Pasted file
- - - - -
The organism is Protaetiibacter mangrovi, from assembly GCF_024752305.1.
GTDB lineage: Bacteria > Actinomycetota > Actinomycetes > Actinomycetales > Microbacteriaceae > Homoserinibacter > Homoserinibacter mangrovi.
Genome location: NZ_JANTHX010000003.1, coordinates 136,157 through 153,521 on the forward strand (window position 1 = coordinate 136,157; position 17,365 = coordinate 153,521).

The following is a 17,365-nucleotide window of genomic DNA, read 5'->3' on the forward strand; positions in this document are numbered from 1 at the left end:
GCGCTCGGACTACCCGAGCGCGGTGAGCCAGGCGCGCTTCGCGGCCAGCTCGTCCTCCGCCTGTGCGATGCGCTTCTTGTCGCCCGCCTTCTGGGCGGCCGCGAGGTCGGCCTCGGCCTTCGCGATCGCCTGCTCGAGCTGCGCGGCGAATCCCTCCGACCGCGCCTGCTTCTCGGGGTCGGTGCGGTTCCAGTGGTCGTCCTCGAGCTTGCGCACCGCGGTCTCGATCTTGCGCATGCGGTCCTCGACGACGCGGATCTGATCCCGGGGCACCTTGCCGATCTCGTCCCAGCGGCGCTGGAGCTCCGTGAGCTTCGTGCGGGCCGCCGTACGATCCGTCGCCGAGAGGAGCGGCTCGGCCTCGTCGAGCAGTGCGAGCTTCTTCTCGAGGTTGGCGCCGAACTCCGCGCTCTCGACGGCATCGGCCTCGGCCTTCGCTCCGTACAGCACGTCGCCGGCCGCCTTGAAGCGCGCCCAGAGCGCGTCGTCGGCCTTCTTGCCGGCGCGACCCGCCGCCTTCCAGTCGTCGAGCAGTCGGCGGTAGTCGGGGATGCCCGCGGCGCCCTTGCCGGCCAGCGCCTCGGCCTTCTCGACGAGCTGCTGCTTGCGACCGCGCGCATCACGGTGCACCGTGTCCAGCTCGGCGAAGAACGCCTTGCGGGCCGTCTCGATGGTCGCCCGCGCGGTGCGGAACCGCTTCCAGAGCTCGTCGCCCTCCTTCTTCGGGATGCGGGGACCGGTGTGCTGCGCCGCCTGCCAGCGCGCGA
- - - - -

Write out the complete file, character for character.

The organism is Protaetiibacter mangrovi, from assembly GCF_024752305.1.
GTDB lineage: Bacteria > Actinomycetota > Actinomycetes > Actinomycetales > Microbacteriaceae > Homoserinibacter > Homoserinibacter mangrovi.
Genome location: NZ_JANTHX010000003.1, coordinates 136,157 through 153,521 on the forward strand (window position 1 = coordinate 136,157; position 17,365 = coordinate 153,521).

The following is a 17,365-nucleotide window of genomic DNA, read 5'->3' on the forward strand; positions in this document are numbered from 1 at the left end:
GCGCTCGGACTACCCGAGCGCGGTGAGCCAGGCGCGCTTCGCGGCCAGCTCGTCCTCCGCCTGTGCGATGCGCTTCTTGTCGCCCGCCTTCTGGGCGGCCGCGAGGTCGGCCTCGGCCTTCGCGATCGCCTGCTCGAGCTGCGCGGCGAATCCCTCCGACCGCGCCTGCTTCTCGGGGTCGGTGCGGTTCCAGTGGTCGTCCTCGAGCTTGCGCACCGCGGTCTCGATCTTGCGCATGCGGTCCTCGACGACGCGGATCTGATCCCGGGGCACCTTGCCGATCTCGTCCCAGCGGCGCTGGAGCTCCGTGAGCTTCGTGCGGGCCGCCGTACGATCCGTCGCCGAGAGGAGCGGCTCGGCCTCGTCGAGCAGTGCGAGCTTCTTCTCGAGGTTGGCGCCGAACTCCGCGCTCTCGACGGCATCGGCCTCGGCCTTCGCTCCGTACAGCACGTCGCCGGCCGCCTTGAAGCGCGCCCAGAGCGCGTCGTCGGCCTTCTTGCCGGCGCGACCCGCCGCCTTCCAGTCGTCGAGCAGTCGGCGGTAGTCGGGGATGCCCGCGGCGCCCTTGCCGGCCAGCGCCTCGGCCTTCTCGACGAGCTGCTGCTTGCGACCGCGCGCATCACGGTGCACCGTGTCCAGCTCGGCGAAGAACGCCTTGCGGGCCGTCTCGATGGTCGCCCGCGCGGTGCGGAACCGCTTCCAGAGCTCGTCGCCCTCCTTCTTCGGGATGCGGGGACCGGTGTGCTGCGCCGCCTGCCAGCGCGCGA